MBA609X Database Management Systems
U1P 2012 MBX
McVicker, Michael J.
Masters of Business AdministrationBachelor of Science
Classroom - Park Library as needed (By Appointment Only)
5:00 - 5:30 at Campus Classroom (Park Library this term as needed)
June 4 - July 29 2012
There are two textbooks required
for this course:
Concepts of Database Management, Sixth Edition
Course Technology/Cengage Learning, 2008
Authors: Philip J. Pratt and
Joseph J. Adamski
Also available as an eTextbook
from iChapter at:
Textbooks can be purchased through the MBS bookstore
Textbooks can be purchased through the Parkville Bookstore
McAfee Memorial Library - Online information, links, electronic databases and the Online catalog. Contact the library for further assistance via email or at 800-270-4347.Career Counseling - The Career Development Center (CDC) provides services for all stages of career development. The mission of the CDC is to provide the career planning tools to ensure a lifetime of career success.Park Helpdesk - If you have forgotten your OPEN ID or Password, or need assistance with your PirateMail account, please email firstname.lastname@example.org or call 800-927-3024Resources for Current Students - A great place to look for all kinds of information http://www.park.edu/Current/.
MBA609 Database Management Systems:
This course explores the overall techniques used to design data bases and data
base management systems. Principles for determining database management
systems. Principles for determining database requirements, components and
architectures are addressed. Topics include data dictionaries; use of case
tools in developing databases; data integrity, security and privacy issues;
user interface; and innovative programming languages. A final project involving
the design of an actual corporate database is required.
It’s my duty as your instructor to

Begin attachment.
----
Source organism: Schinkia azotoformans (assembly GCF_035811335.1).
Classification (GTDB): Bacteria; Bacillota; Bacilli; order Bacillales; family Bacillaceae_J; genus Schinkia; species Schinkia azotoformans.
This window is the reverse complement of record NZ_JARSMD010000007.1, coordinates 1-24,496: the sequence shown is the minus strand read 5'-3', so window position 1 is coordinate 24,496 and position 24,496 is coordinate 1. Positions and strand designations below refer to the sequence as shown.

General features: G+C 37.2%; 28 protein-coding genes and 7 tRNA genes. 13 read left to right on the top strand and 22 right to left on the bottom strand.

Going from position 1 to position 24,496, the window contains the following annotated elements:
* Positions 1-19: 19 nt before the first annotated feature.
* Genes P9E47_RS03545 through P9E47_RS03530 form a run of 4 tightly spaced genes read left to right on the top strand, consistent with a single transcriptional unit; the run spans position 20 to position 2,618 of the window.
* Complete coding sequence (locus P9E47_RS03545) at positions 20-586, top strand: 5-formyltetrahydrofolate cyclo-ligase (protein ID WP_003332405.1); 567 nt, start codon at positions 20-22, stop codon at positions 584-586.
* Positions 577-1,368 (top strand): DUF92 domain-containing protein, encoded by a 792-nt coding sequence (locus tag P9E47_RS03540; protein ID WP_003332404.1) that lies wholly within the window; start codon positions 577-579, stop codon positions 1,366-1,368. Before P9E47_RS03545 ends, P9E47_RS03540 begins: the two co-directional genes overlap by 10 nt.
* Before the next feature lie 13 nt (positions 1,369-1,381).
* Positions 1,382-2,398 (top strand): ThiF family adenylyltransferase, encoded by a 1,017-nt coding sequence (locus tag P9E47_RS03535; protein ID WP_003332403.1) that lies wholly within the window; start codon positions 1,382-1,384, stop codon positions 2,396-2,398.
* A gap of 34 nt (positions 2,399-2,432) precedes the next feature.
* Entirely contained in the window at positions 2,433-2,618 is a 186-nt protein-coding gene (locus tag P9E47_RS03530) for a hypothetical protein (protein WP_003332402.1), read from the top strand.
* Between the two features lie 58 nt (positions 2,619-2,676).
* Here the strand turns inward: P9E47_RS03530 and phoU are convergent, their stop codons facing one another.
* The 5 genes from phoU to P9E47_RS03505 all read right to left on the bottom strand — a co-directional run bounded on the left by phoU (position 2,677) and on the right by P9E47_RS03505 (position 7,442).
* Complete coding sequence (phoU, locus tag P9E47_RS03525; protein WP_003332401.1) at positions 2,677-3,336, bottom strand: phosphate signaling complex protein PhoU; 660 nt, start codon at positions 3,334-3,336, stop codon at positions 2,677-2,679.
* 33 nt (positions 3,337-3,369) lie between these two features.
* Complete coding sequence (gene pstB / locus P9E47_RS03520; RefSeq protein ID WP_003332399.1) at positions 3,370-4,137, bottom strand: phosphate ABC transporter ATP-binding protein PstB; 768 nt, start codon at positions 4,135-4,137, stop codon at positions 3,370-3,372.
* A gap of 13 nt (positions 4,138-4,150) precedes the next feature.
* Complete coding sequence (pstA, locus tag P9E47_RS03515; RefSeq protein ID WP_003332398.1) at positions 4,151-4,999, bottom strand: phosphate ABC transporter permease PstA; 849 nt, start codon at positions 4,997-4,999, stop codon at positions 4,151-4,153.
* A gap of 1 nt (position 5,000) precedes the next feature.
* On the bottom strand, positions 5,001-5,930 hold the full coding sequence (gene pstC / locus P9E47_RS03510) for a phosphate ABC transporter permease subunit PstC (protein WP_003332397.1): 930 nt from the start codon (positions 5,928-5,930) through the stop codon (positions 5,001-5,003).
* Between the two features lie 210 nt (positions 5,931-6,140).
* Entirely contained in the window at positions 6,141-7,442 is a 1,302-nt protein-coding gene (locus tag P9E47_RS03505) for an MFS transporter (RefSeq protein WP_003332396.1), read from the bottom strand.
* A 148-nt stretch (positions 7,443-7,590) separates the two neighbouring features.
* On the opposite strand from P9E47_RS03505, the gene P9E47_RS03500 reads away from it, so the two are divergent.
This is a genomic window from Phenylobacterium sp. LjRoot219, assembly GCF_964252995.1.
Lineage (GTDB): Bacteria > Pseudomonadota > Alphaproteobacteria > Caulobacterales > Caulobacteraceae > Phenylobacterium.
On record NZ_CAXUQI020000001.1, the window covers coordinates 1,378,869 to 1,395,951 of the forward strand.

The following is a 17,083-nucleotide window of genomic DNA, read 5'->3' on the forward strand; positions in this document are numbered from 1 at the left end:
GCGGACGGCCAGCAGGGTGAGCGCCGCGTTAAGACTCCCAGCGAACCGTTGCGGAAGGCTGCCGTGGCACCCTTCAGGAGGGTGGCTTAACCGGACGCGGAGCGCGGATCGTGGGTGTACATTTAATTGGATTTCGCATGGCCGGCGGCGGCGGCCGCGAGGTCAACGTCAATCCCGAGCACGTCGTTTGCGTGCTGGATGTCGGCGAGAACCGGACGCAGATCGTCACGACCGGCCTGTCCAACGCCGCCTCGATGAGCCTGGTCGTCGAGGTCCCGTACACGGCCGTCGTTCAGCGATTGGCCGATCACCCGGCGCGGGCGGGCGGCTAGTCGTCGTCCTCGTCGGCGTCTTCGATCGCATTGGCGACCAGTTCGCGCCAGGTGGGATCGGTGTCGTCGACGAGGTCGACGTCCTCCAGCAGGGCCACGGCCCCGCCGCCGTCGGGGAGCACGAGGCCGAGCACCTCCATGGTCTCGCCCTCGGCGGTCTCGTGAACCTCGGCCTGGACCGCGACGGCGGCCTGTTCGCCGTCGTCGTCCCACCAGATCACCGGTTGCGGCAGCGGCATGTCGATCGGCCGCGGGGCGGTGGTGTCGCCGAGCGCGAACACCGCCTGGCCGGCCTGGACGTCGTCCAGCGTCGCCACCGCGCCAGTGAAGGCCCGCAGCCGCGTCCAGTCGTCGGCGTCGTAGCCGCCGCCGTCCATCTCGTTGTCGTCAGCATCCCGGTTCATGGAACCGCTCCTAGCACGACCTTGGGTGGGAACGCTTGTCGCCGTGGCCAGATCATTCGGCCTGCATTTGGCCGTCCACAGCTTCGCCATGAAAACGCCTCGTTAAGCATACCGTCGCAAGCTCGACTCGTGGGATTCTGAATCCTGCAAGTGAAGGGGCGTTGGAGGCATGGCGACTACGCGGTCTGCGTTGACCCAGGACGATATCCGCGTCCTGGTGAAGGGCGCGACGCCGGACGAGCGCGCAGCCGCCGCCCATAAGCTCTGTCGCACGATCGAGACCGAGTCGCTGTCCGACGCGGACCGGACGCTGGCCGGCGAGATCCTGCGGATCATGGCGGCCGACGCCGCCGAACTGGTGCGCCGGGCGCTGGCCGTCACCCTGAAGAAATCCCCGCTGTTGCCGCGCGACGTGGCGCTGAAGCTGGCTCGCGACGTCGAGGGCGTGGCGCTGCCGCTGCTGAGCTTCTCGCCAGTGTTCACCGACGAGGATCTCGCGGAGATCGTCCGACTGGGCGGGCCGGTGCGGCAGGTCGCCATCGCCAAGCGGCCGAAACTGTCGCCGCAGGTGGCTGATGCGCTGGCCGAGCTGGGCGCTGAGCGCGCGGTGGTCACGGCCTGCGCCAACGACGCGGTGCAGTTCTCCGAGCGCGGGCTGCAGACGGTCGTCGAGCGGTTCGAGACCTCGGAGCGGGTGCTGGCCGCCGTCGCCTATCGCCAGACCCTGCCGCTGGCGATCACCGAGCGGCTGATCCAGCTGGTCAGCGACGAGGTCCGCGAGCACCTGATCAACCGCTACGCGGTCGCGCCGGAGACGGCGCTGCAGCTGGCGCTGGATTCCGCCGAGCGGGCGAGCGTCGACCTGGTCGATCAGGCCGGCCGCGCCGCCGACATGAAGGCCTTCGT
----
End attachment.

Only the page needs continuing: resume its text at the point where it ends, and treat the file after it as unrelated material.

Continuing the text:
ensure students enrolled in an online course receive the same “educational
value” as those enrolled in a face-to-face presentation of the same course.
Whether you are enrolled in a face-to-face or online section of this course,
you will cover the same material, perform the same assignments, and be examined
on the same concepts.
In either setting, our focus is on
the Core Outcomes and Learning Objectives established for the course, and all
course activities are designed to help you attain those objectives. The biggest
difference is the way we go about these things. In an online section,
"Lectures" are in the form of written notes and/or PowerPoint
presentations; even so, they’re supplemented by outside reading assignments (textbooks,
articles, Web pages, etc.), just as they would be in a face-to-face classroom.
One of the most important aspects of
instructor-led learning is the ability to interact with the instructor and
other students in the class. Since online students are not together in the same
room, we accomplish this interaction using tools available in the online
Learning Outcomes: Core Learning Outcomes
Students will be able to track their
grade throughout the course.
Standards for each assignment will be
given in advance.
Grading weights are as follows:
based upon the following framework involving a potential of 1000 points for each
student premised upon the following components:
Grading points A= 1000-900 points, B=899-800, C=799-700, D=699-650, F=649-0
Lab Projects (7)
Late Submission of Course Materials:
Beginning with Week 1 the following
policy will be in effect for late assignments:
Classroom Rules of Conduct:
A class week is defined as the period of time
between Monday and Sunday. The first week begins the first day of the semester
and ends midnight (Central Standard Time) the following Sunday. Assignments
scheduled for completion during a class week should be completed as specified in
the syllabus. Writing assignments and formal papers should be completed and
successfully submitted, postmarked, or faxed so that they are in my hands on
the due date.
Oracle Lab - detailed instructions provided in eCollege
Chapter 1: Introduction to Database Management
Chapter 1: Database Fundamentals. Download Oracle Express 11g Release 2 for Windows x32 - Oracle Express 11g Download
You will need to create an account using your email address and a password to download the free software.
Chapter 2: The Relational Model 1: Introduction, QBE, and Relational